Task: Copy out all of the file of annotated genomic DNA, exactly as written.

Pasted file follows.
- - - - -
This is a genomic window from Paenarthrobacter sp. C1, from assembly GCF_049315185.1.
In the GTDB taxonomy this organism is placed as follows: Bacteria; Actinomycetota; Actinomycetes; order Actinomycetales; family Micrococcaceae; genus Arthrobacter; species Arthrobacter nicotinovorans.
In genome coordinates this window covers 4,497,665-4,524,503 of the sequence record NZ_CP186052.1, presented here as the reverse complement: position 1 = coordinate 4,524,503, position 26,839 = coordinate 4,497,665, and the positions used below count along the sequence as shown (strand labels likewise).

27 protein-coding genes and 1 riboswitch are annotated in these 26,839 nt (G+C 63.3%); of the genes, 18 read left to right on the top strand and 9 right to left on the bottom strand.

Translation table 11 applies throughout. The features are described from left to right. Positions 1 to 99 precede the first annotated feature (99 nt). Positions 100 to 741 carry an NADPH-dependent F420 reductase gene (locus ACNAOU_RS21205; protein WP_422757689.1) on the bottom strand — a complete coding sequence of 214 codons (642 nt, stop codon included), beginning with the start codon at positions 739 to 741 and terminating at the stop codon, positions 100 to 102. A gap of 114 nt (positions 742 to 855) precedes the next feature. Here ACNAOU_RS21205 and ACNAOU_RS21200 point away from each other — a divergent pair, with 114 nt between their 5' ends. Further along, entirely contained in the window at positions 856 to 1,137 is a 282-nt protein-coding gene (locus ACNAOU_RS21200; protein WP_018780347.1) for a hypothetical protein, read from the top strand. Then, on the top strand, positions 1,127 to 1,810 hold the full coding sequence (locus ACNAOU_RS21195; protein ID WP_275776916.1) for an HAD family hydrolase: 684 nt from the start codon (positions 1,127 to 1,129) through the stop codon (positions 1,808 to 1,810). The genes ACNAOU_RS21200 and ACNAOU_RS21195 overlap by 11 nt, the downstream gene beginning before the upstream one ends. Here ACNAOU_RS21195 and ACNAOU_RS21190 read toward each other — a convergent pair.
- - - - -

This is a genomic window from Paenarthrobacter sp. C1, from assembly GCF_049315185.1.
In the GTDB taxonomy this organism is placed as follows: Bacteria; Actinomycetota; Actinomycetes; order Actinomycetales; family Micrococcaceae; genus Arthrobacter; species Arthrobacter nicotinovorans.
In genome coordinates this window covers 4,497,665-4,524,503 of the sequence record NZ_CP186052.1, presented here as the reverse complement: position 1 = coordinate 4,524,503, position 26,839 = coordinate 4,497,665, and the positions used below count along the sequence as shown (strand labels likewise).

27 protein-coding genes and 1 riboswitch are annotated in these 26,839 nt (G+C 63.3%); of the genes, 18 read left to right on the top strand and 9 right to left on the bottom strand.

Translation table 11 applies throughout. The features are described from left to right. Positions 1 to 99 precede the first annotated feature (99 nt). Positions 100 to 741 carry an NADPH-dependent F420 reductase gene (locus ACNAOU_RS21205; protein WP_422757689.1) on the bottom strand — a complete coding sequence of 214 codons (642 nt, stop codon included), beginning with the start codon at positions 739 to 741 and terminating at the stop codon, positions 100 to 102. A gap of 114 nt (positions 742 to 855) precedes the next feature. Here ACNAOU_RS21205 and ACNAOU_RS21200 point away from each other — a divergent pair, with 114 nt between their 5' ends. Further along, entirely contained in the window at positions 856 to 1,137 is a 282-nt protein-coding gene (locus ACNAOU_RS21200; protein WP_018780347.1) for a hypothetical protein, read from the top strand. Then, on the top strand, positions 1,127 to 1,810 hold the full coding sequence (locus ACNAOU_RS21195; protein ID WP_275776916.1) for an HAD family hydrolase: 684 nt from the start codon (positions 1,127 to 1,129) through the stop codon (positions 1,808 to 1,810). The genes ACNAOU_RS21200 and ACNAOU_RS21195 overlap by 11 nt, the downstream gene beginning before the upstream one ends. Here ACNAOU_RS21195 and ACNAOU_RS21190 read toward each other — a convergent pair.